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Skirmishes at Arkansas River and Prairie Grove

Location:

Northwestern Arkansas

Campaign:

None

Date:

April 6–7, 1864

Principal Commanders:

Colonel William R. Judson (US); Unknown (CS)

Forces Engaged:

First Arkansas Cavalry detachment (US); Unknown (CS)

Estimated Casualties:

15 killed (US); Unknown (CS)

Result:

Confederate victory

Two related skirmishes that took place in northwestern Arkansas, these events were part of Confederate efforts to disrupt Union occupation activities. While ultimately inconsequential, these actions frustrated Federal commanders and led to more active campaigning in the state in an effort to stop Confederate forces.

On the night of April 6, at least 500 Confederates crossed the Arkansas River near Fort Smith (Sebastian County). Colonel William Judson of the Union District of the Frontier claimed that they were Missourians working to disrupt agricultural efforts in the state. Union troops from the Fort Smith area engaged the Confederates that night, with six Federals being killed.

On the evening of April 7, 1864, a party of Federal soldiers from the First Arkansas Cavalry (US) guarded several horse corrals near Prairie Grove (Washington County). Attacked by a group of twenty-two Confederates, the Union force was completely wiped out, suffering nine dead. It is not reported if the Confederates took the animals housed at the corrals. Under the command of a man named Lyon, the Confederates disappeared as Colonel Marcus LaRue Harrison dispatched a force of twenty-five men in pursuit. Harrison also received word from the enemy that a similar attack was planned for Union troops in Fayetteville (Washington County) the following week. The Federals requested additional troops to help destroy this and other Confederate units operating the area. Brigadier General John Sanborn, commander of the District of Southwest Missouri, received these requests but did not have additional troops available to support the Federals in Arkansas.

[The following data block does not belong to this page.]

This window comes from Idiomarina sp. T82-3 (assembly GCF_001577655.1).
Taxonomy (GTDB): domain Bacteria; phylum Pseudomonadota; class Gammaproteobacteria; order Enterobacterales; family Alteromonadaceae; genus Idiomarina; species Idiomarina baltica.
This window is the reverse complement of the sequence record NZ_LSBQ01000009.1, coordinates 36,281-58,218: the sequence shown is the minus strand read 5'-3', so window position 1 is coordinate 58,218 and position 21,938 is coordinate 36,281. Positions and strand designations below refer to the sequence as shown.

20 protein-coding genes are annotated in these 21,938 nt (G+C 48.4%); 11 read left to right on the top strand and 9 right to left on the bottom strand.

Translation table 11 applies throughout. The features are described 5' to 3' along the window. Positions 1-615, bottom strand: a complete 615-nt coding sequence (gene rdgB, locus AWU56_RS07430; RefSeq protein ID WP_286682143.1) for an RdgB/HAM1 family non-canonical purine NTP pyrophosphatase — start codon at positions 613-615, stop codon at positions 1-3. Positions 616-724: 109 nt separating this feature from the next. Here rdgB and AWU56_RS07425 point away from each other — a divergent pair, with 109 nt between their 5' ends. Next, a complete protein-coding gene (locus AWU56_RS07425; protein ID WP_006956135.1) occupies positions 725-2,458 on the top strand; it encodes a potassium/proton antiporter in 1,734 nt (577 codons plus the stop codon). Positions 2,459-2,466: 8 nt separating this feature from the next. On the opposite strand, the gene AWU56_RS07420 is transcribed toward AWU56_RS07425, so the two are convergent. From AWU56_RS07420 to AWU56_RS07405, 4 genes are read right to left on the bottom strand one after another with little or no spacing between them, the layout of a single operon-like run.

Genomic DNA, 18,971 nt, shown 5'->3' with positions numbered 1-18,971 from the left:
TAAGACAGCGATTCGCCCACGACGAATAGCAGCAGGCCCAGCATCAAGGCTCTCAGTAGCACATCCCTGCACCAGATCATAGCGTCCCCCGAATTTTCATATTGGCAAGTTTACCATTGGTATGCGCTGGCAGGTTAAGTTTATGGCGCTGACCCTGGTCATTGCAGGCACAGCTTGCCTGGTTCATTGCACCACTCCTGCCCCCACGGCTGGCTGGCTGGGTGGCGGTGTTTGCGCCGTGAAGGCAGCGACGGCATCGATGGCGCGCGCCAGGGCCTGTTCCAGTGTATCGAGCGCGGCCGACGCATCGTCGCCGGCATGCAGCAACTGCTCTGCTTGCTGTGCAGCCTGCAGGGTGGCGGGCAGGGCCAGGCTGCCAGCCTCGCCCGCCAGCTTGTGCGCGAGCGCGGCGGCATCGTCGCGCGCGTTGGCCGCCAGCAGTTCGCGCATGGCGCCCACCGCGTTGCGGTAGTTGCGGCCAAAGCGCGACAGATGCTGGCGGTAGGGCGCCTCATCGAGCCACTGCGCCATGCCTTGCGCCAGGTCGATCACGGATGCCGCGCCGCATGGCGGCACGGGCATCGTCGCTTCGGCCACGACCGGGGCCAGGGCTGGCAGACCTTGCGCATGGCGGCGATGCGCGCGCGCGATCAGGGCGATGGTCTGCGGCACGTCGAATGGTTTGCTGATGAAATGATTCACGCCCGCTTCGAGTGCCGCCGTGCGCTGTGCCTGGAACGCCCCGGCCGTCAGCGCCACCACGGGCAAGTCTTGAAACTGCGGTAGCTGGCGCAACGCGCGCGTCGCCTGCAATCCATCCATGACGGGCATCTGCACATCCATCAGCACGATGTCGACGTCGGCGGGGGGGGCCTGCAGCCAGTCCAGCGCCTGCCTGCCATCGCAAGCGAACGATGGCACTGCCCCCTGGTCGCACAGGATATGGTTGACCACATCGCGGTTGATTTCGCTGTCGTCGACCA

The Union forces around both Fort Smith and Fayetteville were unable to prevent the enemy from entering the state and creating havoc. The loss of fifteen Union men without any reported losses to the enemy alone made this incursion a success for the Confederates.

For additional information:
The War of the Rebellion: A Compilation of the Official Records of the Union and Confederate Armies. Series 1, Vol. 34, Pt. 1. Washington DC: Government Printing Office, 1889.

David Sesser
Henderson State University

Last Updated 11/21/2014

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